The themes of this month’s issue of Roofing Contractor include maintenance and repair, as well as retrofit roofing. Although it may not have been planned this way, it is certainly appropriate that this is the issue in which we have rolled out a fresh new look.

Unlike a roofing system that might be worn from years of exposure to the elements, the (now former) look of our publication had really endured. It was not splitting, cracking, or delaminating at the seams. It was still up to current-day standards and did not lack in the looks department, which is, like some roofing systems, an important component of the finished product. In spite of this being the first major redesign (retrofit) of the magazine in around 15 years, the look has endured because it has been maintained.

Every issue our design team, led by Scott Hilling, follows a basic design formula. There are, however, “tweaks” to maintain continuity while keeping the look in line with constantly changing editorial and advertising input.

But despite the tweaks, sometimes it’s necessary to do some major renovations. We’ve done that here with our June issue, and we hope you enjoy the changes. Rest assured that beginning with the next issue, our publishing and design professionals will keep a constant eye on our look and content to maintain both consistency and freshness.

To some it may seem odd to proudly announce our revamped look and talk about changing it at the same time. How about you? When you complete your next retrofit roofing project, how much time will you spend with your client talking about how they will maintain it so they can optimize their investment? It may seem counterintuitive to speak to them about maintaining the roof you just sold them, but this is the perfect time to deliver some added value and extend your relationship with them beyond the one roofing project.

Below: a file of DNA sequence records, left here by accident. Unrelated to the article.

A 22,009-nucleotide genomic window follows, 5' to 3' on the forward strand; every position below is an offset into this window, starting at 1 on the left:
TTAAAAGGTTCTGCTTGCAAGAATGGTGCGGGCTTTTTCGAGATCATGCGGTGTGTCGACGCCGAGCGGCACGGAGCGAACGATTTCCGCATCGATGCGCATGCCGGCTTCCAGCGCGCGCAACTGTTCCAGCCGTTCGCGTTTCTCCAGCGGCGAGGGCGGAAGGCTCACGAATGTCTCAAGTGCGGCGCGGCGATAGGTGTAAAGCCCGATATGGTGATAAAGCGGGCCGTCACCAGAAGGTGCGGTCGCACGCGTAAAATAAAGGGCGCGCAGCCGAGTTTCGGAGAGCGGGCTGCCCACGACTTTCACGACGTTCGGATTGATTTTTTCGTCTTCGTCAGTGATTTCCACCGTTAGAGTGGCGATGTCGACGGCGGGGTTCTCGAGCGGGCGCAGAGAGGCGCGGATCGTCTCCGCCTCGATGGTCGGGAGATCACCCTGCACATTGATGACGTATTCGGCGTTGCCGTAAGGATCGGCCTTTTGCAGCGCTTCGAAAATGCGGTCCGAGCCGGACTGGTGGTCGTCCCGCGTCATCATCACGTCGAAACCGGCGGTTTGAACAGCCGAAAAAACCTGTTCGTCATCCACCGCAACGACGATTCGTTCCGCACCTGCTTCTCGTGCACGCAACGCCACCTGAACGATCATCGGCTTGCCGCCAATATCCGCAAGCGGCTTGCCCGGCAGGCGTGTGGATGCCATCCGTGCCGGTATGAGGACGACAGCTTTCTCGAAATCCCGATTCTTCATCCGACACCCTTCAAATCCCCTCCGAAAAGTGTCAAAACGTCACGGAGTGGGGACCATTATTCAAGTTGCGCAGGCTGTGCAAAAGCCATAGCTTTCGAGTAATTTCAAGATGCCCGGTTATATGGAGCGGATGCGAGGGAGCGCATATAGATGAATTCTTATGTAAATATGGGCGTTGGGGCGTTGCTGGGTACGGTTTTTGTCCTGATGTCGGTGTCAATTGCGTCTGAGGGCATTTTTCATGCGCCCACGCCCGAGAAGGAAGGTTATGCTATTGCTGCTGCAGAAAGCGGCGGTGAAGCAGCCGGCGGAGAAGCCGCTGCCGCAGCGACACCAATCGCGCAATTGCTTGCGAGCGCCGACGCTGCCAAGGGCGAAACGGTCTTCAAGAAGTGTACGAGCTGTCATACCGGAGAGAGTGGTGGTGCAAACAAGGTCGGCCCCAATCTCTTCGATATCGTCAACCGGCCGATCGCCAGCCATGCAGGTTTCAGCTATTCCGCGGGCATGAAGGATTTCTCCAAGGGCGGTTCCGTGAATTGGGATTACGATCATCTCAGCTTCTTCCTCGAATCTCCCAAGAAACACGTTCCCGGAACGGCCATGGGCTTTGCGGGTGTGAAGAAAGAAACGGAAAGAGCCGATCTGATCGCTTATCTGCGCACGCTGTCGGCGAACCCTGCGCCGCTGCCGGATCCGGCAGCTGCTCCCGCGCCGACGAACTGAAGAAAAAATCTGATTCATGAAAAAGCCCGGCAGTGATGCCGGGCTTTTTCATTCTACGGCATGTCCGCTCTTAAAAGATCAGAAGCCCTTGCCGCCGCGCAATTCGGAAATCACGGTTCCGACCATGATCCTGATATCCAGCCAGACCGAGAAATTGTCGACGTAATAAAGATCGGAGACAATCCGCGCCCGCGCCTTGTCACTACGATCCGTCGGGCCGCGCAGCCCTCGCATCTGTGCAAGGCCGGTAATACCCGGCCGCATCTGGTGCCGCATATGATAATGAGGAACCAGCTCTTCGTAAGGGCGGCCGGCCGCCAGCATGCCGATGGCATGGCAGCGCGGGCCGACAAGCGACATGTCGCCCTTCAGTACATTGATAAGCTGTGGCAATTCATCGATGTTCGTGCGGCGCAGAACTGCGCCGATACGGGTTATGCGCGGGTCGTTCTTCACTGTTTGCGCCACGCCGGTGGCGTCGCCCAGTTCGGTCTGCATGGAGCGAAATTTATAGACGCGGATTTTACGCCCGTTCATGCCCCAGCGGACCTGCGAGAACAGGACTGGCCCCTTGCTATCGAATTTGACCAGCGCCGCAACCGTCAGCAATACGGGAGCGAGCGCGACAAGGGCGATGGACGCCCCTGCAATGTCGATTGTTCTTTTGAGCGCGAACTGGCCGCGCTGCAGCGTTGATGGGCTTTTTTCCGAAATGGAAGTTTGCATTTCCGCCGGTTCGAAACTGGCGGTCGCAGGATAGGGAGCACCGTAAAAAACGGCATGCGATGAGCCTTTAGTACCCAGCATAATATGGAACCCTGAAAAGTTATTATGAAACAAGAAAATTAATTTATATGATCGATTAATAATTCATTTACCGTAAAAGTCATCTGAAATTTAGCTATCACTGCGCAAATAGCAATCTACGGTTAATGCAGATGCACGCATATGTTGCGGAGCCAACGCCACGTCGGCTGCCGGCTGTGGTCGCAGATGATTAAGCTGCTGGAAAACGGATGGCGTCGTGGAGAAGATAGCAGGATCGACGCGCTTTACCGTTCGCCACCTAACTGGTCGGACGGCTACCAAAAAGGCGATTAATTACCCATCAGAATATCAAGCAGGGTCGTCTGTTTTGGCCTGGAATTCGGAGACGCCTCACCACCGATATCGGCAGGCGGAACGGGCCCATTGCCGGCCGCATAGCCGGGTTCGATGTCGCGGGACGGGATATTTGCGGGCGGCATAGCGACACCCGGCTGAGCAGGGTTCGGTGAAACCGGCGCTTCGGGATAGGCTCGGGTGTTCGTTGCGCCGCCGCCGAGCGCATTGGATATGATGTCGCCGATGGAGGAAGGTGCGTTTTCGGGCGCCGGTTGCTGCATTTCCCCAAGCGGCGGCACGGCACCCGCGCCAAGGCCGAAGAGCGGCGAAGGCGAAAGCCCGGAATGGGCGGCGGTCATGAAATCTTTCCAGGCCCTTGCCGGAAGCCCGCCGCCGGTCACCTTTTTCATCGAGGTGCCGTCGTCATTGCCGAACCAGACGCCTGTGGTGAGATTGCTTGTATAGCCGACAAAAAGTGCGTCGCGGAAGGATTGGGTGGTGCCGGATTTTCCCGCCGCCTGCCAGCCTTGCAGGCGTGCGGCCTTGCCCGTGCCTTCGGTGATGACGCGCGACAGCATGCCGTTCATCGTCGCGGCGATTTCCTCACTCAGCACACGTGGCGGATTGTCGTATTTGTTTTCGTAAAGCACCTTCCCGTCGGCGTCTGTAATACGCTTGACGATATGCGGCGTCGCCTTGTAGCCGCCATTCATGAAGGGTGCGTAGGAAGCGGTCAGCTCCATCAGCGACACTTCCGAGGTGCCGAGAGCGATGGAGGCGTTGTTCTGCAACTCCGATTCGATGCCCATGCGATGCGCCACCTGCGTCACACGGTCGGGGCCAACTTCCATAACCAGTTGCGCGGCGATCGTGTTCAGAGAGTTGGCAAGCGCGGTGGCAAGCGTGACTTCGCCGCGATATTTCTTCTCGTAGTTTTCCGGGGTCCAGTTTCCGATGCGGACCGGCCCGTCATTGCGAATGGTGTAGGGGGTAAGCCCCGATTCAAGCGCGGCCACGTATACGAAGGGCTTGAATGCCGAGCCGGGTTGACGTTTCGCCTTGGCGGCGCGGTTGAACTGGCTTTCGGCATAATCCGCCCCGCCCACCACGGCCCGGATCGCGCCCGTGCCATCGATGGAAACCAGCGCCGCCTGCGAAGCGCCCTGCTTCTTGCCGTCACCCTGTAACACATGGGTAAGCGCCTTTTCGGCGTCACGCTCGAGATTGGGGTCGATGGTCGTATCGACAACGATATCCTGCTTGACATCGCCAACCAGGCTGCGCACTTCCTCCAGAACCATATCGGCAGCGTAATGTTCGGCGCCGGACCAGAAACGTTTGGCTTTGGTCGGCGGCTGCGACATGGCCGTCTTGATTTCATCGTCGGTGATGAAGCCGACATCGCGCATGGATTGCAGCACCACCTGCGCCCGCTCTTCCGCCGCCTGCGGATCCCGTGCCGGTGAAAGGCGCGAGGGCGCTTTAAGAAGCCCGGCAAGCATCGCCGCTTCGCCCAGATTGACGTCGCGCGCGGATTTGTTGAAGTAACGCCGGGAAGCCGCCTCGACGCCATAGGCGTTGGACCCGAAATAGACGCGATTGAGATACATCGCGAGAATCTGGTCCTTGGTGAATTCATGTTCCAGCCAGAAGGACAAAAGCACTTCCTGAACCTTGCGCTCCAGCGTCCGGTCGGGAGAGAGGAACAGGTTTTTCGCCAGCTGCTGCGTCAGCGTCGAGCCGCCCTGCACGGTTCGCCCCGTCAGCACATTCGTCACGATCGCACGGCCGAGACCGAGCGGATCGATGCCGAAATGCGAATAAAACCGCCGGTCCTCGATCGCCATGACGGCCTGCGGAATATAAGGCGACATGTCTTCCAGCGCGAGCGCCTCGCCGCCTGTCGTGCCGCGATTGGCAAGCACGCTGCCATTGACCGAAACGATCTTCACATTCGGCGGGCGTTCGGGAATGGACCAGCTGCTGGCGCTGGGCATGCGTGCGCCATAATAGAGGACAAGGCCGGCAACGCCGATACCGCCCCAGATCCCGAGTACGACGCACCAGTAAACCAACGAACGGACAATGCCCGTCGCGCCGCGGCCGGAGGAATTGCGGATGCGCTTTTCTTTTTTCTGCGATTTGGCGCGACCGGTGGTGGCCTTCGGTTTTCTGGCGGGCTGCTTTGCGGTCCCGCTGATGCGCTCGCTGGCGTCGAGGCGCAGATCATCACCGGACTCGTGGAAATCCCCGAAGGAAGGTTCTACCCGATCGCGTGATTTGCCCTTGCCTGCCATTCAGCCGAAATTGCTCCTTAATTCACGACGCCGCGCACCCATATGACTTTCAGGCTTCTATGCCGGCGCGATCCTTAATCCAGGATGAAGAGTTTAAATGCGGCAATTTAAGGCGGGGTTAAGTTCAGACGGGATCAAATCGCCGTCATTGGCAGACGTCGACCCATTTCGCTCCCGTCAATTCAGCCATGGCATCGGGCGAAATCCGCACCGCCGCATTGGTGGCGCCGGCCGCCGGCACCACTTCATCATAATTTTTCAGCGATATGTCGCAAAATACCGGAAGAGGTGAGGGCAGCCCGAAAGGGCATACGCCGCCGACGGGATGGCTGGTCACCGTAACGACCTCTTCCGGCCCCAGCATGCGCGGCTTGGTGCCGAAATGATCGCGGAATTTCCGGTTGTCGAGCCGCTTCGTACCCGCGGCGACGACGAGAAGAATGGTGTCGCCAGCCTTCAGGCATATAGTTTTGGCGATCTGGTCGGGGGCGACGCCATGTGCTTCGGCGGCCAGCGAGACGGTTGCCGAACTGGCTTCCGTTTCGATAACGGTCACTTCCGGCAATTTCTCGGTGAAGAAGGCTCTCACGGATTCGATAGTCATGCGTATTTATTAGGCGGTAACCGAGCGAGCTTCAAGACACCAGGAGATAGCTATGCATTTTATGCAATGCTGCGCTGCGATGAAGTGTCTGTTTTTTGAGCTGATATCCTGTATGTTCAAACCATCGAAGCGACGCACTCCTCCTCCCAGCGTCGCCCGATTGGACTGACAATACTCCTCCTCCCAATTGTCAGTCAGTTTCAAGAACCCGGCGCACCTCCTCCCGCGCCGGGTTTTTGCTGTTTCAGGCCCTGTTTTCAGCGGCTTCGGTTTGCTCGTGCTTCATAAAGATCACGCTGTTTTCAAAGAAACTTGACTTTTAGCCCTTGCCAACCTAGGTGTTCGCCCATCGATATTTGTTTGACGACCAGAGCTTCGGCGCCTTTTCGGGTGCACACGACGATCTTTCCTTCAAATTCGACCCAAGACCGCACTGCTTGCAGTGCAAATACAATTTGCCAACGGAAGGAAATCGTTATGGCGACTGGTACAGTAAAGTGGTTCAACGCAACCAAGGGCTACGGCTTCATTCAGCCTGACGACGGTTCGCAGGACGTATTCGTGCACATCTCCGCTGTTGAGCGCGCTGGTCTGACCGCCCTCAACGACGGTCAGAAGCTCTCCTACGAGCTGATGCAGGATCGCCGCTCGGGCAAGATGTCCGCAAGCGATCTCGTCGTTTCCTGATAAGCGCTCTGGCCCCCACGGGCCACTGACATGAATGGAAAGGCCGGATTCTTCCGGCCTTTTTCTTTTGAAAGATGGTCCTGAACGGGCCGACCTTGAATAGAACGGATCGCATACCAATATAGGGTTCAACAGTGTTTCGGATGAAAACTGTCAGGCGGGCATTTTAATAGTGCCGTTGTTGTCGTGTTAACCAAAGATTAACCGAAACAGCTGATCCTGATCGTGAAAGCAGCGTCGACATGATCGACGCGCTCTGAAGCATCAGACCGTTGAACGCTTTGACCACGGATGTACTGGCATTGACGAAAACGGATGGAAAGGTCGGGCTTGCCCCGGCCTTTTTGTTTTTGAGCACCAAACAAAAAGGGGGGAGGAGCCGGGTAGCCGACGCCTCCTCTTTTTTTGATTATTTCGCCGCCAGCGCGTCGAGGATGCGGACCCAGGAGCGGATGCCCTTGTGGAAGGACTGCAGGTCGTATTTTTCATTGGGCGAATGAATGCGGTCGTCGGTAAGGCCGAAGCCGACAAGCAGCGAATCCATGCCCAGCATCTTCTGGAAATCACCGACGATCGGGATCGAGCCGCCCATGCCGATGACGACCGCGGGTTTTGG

Many commercial contracting firms offer robust maintenance services, so introducing the concept of programmed maintenance has become routine for them. Many retrofit roofing projects are awarded based on relationships started on the maintenance side. Conversely, delivery of new roofing systems can be a good place to begin maintenance and service relationships.

While many residential roofing contractors offer repair services, there are not many offering programmed maintenance. Many feel that the cost of properly performing residential roof maintenance prohibits owners from signing up to have their roof inspected and maintained.

How about offering to inspect the roof and make minor repairs once every five years? Even if you sold it for $500 to $1,000 for an average-sized house, it would be worth it to your client if it tacked another five years of life onto the roof, and on many systems I think it would. And if the numbers above are reasonable given your pricing structure, they translate to less than $9 to $17 per month (which you might offer to finance over the next five-year period for a few dollars more). The owner gets peace of mind, and you maintain a closer relationship with them by staying in touch.

Speaking of staying in touch, please do. We are always interested in hearing from you about the content in our publication and online. Let us know what you think of our new look and/or how you take advantage of repair, maintenance and restoration opportunities in your market.

After all, no matter what part of this business you are in, you must always keep things fresh if you expect to maintain your bottom line.